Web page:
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Despite changes to immigration enforcement program civil liberties of Latinos still threatened

Jackson Chin [Associate Counsel, LatinoJustice PRLDEF]: "The changes announced by ICE to operating its controversial 287(g) program and the gradual upgrading of current state-local agreements do not inspire confidence among the civil rights and human rights community. These changes are ultimately superficial and flawed. Unfortunately, they come too late to overcome systemic problems and cannot justify the expansion of the 287(g) program into new localities.

Most advocates are alarmed by the escalating number of arrests and the use of racial profiling by local police and sheriffs, CBP and ICE agents. ICE's purported mission to arrest and remove the "most serious criminal aliens" has been turned on its head as is underscored by the percentage and volume of local law enforcement's disproportionate arrests and detentions of Latinos for minor traffic infractions and low-level offenses.

A recent GAO report [PDF file] and other civil rights and human rights reports provide ample documentation to support critics of ICE's 287(g) programs. For many years, there was inadequate oversight on 287(g) program agencies - no reporting requirements, no accountability, no independent audits, and, the implementation of few, if any, uniform standards.

The recent Police Foundation report [PDF file, abstract], through its network of law enforcement executives, shows that the 287(g) program has had a corrosive effect on local policing. Shifting already strained resources into civil immigration enforcement is at the expense of serious crime-fighting; loss of trust and cooperation from crime victims and the communities they serve have created "a negative overall impact on public safety."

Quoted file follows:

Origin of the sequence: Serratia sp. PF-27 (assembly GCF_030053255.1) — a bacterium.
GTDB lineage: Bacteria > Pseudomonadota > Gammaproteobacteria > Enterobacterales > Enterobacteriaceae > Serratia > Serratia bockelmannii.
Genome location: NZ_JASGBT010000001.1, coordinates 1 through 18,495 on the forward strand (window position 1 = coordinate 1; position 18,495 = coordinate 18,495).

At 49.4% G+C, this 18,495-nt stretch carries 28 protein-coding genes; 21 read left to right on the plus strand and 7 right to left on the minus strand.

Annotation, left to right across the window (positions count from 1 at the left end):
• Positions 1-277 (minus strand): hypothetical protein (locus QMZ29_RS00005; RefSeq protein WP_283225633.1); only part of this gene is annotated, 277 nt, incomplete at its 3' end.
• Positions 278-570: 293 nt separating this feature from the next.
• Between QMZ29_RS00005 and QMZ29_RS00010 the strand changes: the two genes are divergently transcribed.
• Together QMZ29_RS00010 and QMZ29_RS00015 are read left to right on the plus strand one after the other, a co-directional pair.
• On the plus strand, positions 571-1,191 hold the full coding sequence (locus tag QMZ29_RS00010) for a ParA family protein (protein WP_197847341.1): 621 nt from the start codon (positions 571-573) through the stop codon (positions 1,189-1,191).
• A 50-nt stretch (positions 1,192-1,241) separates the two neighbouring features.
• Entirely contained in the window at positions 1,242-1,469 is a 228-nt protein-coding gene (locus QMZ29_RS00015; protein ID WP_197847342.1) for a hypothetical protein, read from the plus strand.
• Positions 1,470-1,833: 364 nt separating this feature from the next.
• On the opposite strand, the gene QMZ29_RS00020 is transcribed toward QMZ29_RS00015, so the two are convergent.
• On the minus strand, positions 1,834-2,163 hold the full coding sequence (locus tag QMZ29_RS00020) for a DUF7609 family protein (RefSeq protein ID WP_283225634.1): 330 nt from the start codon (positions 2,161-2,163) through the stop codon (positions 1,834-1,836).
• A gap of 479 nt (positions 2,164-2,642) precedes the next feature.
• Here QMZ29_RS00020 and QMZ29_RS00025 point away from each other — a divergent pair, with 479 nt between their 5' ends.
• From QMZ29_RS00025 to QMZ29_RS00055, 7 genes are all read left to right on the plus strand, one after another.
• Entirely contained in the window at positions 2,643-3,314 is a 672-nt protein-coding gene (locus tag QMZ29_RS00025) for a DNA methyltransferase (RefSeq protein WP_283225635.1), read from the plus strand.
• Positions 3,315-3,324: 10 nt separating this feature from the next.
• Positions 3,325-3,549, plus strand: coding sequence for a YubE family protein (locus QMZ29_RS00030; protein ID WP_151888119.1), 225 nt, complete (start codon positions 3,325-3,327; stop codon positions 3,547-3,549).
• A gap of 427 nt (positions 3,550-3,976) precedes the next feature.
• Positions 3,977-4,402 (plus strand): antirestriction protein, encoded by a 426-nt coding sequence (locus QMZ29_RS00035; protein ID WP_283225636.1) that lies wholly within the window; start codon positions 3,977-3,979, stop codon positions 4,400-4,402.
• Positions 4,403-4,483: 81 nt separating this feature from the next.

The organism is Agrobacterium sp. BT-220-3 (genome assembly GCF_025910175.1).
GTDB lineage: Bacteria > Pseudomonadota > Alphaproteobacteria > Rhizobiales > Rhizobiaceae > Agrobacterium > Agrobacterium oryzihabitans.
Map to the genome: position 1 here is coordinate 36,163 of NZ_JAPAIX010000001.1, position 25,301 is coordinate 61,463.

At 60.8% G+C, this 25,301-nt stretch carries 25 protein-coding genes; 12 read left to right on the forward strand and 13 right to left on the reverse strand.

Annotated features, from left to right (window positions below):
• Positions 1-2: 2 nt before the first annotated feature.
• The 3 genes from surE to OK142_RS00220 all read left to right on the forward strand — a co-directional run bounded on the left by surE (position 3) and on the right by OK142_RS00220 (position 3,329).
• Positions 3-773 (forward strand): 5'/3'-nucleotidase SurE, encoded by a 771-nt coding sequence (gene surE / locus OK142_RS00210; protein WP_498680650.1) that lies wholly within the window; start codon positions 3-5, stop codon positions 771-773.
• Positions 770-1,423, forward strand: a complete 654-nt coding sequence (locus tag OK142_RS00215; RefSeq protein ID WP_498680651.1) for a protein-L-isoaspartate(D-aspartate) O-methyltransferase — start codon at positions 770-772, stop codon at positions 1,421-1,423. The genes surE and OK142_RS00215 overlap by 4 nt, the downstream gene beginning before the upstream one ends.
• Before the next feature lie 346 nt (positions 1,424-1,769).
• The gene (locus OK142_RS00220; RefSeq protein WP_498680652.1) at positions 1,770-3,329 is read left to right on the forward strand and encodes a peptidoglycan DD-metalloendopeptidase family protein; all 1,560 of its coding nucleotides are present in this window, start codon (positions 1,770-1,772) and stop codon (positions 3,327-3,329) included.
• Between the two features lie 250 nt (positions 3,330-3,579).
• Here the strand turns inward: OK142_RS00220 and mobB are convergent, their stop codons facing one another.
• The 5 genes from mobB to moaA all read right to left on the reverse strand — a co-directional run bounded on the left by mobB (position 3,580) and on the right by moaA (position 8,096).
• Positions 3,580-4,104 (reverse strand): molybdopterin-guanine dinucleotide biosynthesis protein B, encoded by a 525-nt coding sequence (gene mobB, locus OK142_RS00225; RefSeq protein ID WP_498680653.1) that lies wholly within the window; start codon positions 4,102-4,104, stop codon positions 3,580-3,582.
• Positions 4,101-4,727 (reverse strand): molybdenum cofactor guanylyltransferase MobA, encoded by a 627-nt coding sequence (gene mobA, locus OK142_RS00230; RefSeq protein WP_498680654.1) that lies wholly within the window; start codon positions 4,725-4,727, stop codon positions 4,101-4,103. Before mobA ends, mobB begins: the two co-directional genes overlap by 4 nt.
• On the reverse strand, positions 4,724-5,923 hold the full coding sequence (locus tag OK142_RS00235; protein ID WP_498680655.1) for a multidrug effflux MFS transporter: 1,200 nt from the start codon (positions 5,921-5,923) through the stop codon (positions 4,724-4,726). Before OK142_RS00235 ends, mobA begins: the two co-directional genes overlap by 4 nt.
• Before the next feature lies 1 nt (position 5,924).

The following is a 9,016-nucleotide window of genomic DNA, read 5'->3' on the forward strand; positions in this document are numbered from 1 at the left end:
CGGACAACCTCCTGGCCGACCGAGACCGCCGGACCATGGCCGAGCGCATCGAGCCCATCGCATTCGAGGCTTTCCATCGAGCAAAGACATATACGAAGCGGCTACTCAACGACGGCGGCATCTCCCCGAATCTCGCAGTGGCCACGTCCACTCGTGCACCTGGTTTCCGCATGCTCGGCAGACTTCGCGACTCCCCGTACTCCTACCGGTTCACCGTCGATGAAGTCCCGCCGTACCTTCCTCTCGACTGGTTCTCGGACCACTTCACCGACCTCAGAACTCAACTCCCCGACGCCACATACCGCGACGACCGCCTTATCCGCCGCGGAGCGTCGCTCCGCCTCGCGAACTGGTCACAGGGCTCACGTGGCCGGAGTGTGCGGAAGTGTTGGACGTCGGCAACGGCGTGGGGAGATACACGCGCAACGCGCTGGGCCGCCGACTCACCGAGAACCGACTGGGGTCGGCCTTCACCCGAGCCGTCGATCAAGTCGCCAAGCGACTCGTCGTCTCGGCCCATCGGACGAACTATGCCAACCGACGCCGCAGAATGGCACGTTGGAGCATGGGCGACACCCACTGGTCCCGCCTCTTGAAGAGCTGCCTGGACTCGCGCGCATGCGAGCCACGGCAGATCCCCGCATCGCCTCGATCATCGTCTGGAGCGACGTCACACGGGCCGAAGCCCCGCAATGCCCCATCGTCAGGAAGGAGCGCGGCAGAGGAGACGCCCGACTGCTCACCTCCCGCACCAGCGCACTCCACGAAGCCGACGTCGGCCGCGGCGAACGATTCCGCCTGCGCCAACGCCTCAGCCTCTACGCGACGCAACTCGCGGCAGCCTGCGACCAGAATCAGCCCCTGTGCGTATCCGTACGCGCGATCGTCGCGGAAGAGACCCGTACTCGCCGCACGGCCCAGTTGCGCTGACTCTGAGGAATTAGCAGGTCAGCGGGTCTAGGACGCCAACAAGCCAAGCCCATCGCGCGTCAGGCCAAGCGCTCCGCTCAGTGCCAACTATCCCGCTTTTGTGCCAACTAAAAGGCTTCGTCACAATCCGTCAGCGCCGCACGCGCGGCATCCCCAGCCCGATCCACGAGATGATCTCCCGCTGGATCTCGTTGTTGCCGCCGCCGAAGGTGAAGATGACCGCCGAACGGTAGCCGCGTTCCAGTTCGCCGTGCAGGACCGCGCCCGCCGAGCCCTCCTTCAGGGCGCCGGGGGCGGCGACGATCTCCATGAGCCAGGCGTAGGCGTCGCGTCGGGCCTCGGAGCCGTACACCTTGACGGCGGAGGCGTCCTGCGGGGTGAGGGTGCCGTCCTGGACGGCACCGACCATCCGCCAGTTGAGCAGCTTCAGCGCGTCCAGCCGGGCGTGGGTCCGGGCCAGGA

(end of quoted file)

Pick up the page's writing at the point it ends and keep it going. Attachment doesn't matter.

On the flip-side of the coin, ICE and local enforcement of civil immigration law have created dire consequences [PDF file] for literally tens of thousands of immigrants (documented and not) and citizens caught up and detained in the gulag of local jails, federal and privately-leased detention facilities. Poor detention conditions, flawed judicial review for civil immigration detentions, no oversight of ICE officers' parole decisions, extra-judicial expedited removal of aliens without access to counsel, lawful permanent residents put in "mandatory detention" for minor offenses, arbitrary medical care for detainees (over 74 detainee deaths in the past five years) and many other nagging questions underscore serious due process and liberty concerns.

Many problems will continue to plague the ICE 287(g) program and its operations. Our constitutional values and civil liberties do suffer under an enforcement regime whose easiest targets are the most vulnerable among us and where racial and ethnic traits are commonly used."

Opinions expressed in JURIST Commentary are the sole responsibility of the author and do not necessarily reflect the views of JURIST's editors, staff, donors or the University of Pittsburgh.

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